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Making the mundane remarkable: an ethnography of the ‘dignity encounter’ in community district nursing

Stevens, Emma; Price, Elizabeth; Walker, Elizabeth


Emma Stevens


The concept of dignity is core to community district nursing practice, yet it is profoundly complex with multiple meanings and interpretations. Dignity does not exist absolutely, but, rather, becomes socially (de)constructed through and within social interactions between nurses and older adult patients in relational aspects of care. It is a concept, however, which has, to date, received little attention in the context of the community nursing care of older adults. Previous research into dignity in health care has often focused on care within institutional environments, very little, however, explores the variety of ways in which dignity is operationalised in community settings where district nursing care is conducted ‘behind closed doors’, largely free from the external gaze. This means dignity (or the lack of it) may go unobserved in community settings. Drawing on observational and interview data, this paper highlights the significance of dignity for older adults receiving nursing care in their own homes. We will demonstrate, in particular, how dignity manifests within the relational aspects of district nursing care delivery and how tasks involving bodywork can be critical to the ways in which dignity is both promoted and undermined. We will further highlight how micro-articulations in caring relationships fundamentally shape the ‘dignity encounter’ through a consideration of the routine and, arguably, mundane aspects of community district nursing care in the home.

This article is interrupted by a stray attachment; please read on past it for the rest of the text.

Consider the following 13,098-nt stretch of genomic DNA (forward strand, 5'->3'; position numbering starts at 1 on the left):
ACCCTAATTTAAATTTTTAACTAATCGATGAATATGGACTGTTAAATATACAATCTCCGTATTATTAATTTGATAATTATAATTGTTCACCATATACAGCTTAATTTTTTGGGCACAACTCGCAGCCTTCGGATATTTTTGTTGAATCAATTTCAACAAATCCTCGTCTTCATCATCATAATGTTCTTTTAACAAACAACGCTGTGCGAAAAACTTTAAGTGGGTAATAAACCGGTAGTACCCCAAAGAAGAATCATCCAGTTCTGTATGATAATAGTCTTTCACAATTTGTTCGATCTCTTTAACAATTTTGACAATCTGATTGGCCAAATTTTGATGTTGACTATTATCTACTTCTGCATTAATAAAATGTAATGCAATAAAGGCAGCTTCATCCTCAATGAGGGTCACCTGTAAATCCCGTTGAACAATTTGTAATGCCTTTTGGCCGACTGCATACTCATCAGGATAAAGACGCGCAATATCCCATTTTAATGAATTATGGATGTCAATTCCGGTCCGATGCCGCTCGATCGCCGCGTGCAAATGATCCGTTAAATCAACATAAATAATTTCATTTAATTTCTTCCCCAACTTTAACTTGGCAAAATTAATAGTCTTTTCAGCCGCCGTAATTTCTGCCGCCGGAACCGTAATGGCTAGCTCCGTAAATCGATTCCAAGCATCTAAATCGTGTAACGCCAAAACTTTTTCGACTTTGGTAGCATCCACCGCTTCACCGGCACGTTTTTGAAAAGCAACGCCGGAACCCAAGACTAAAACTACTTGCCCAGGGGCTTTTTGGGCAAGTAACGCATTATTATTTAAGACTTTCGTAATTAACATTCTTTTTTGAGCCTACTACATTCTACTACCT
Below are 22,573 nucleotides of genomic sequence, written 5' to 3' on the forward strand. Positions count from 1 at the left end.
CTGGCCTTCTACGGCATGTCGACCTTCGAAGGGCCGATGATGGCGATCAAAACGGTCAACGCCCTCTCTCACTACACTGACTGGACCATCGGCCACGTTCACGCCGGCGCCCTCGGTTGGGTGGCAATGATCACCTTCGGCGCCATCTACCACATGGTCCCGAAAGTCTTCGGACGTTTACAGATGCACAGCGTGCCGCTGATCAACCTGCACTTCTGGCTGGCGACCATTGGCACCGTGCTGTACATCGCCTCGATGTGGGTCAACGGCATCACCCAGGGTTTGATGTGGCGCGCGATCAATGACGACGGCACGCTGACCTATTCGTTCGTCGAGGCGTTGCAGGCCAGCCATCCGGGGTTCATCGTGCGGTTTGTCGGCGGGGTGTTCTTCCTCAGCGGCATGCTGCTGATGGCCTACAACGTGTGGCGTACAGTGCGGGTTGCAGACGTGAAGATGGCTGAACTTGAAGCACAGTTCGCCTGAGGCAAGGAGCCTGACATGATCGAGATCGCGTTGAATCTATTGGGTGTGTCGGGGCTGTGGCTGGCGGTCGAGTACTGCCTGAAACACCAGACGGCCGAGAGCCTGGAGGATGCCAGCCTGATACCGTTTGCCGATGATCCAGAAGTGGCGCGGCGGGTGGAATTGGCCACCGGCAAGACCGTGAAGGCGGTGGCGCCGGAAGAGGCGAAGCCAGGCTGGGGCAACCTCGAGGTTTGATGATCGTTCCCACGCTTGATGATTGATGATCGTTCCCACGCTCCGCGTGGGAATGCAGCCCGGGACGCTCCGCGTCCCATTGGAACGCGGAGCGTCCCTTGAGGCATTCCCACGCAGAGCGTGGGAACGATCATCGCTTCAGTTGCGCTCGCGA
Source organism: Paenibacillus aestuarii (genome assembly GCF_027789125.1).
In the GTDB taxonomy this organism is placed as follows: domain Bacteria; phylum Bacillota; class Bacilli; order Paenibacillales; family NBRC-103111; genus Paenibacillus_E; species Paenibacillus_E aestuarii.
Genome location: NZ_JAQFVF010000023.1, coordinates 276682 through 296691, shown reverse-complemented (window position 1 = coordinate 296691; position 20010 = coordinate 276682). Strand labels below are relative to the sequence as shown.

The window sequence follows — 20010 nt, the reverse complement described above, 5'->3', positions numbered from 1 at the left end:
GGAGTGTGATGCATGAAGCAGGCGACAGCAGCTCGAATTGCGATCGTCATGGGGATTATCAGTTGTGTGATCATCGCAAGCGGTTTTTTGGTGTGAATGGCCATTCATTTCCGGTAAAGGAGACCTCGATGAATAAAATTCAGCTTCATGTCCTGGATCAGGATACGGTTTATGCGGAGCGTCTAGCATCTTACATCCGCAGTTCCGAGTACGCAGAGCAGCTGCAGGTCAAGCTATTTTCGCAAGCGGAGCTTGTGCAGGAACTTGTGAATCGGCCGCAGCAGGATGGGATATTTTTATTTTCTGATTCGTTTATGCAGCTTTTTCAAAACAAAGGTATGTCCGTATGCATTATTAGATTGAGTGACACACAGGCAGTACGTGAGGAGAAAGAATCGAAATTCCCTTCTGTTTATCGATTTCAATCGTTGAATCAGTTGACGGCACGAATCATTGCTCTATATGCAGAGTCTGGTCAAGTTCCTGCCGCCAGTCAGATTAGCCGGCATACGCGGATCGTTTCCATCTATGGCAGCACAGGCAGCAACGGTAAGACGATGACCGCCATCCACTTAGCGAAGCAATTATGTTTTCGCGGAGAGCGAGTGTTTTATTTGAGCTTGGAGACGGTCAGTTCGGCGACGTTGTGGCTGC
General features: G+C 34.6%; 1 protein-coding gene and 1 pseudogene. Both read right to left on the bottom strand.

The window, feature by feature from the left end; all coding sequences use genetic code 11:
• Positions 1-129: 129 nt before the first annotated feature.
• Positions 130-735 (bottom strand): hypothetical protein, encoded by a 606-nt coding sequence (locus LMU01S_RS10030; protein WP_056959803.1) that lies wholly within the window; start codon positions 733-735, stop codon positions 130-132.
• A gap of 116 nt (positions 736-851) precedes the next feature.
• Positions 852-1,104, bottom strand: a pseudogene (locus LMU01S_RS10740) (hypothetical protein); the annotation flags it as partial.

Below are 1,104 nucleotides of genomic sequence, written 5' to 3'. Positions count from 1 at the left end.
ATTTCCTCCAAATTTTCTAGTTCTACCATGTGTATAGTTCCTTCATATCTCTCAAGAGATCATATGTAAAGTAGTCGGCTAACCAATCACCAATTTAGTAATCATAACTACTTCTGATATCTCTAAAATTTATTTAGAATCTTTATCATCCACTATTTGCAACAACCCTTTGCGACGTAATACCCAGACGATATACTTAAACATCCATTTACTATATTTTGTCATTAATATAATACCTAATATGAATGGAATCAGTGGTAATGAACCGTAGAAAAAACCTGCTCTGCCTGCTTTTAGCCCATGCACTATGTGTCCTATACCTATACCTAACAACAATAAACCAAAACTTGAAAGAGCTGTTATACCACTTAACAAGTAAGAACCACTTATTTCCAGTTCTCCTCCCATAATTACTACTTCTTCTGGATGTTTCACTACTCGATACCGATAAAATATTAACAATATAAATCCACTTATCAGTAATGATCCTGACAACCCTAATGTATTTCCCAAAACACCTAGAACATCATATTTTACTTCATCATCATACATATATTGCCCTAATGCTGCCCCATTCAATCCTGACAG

Stevens, E., Price, E., & Walker, E. (in press). Making the mundane remarkable: an ethnography of the ‘dignity encounter’ in community district nursing. Ageing and Society,

Journal Article Type Article
Acceptance Date Apr 30, 2021
Online Publication Date Jul 8, 2021
Deposit Date Apr 5, 2022
Publicly Available Date Apr 6, 2022
Journal Ageing and Society
Print ISSN 0144-686X
Electronic ISSN 1469-1779
Publisher Cambridge University Press
Peer Reviewed Peer Reviewed
Keywords Older adults; Gerontology; Ageing; Dignity; Community nursing; District nursing; Ethnography; Relational care
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